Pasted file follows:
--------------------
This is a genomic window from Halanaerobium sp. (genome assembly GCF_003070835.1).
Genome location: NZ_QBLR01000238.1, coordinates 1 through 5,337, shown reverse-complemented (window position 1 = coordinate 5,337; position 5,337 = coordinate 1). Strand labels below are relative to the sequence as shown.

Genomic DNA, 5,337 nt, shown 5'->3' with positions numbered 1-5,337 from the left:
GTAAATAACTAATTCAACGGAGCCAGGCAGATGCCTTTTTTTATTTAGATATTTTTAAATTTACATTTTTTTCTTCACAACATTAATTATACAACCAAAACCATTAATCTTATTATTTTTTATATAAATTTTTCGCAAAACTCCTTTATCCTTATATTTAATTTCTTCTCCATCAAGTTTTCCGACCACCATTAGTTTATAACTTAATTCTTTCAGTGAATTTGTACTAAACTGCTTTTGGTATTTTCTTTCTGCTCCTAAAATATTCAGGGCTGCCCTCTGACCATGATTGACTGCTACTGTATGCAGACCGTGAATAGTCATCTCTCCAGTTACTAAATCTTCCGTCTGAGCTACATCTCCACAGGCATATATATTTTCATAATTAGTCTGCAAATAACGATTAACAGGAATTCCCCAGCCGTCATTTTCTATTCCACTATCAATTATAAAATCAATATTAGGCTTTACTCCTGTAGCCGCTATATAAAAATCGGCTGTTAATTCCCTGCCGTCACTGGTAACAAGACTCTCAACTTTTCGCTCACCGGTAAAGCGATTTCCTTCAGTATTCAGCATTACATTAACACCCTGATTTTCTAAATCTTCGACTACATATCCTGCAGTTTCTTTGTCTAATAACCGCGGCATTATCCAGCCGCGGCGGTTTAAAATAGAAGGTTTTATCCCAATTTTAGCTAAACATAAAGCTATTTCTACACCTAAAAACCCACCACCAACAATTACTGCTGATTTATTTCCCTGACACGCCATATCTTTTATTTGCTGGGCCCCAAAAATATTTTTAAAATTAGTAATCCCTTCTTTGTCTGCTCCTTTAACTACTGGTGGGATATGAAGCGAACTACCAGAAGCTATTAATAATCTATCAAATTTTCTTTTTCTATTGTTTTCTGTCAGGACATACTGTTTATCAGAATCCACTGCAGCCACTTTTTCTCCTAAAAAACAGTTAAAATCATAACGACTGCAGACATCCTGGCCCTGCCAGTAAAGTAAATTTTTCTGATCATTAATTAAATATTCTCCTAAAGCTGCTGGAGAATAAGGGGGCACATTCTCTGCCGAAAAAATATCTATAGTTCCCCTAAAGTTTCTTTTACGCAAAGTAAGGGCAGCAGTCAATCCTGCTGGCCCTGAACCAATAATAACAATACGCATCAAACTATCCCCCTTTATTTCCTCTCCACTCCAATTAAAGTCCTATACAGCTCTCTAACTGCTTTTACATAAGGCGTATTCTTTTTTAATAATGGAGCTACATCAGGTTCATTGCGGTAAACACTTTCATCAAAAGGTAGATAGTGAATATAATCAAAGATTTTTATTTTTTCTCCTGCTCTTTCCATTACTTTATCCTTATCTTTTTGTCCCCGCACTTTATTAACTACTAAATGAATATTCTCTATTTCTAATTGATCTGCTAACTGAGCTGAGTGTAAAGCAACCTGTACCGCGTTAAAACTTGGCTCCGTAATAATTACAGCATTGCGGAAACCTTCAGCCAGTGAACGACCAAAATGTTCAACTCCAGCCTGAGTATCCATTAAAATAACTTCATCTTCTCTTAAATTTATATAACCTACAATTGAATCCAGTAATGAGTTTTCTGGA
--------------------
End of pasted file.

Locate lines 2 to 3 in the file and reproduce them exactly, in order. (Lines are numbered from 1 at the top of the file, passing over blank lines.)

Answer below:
Genome location: NZ_QBLR01000238.1, coordinates 1 through 5,337, shown reverse-complemented (window position 1 = coordinate 5,337; position 5,337 = coordinate 1). Strand labels below are relative to the sequence as shown.

Genomic DNA, 5,337 nt, shown 5'->3' with positions numbered 1-5,337 from the left: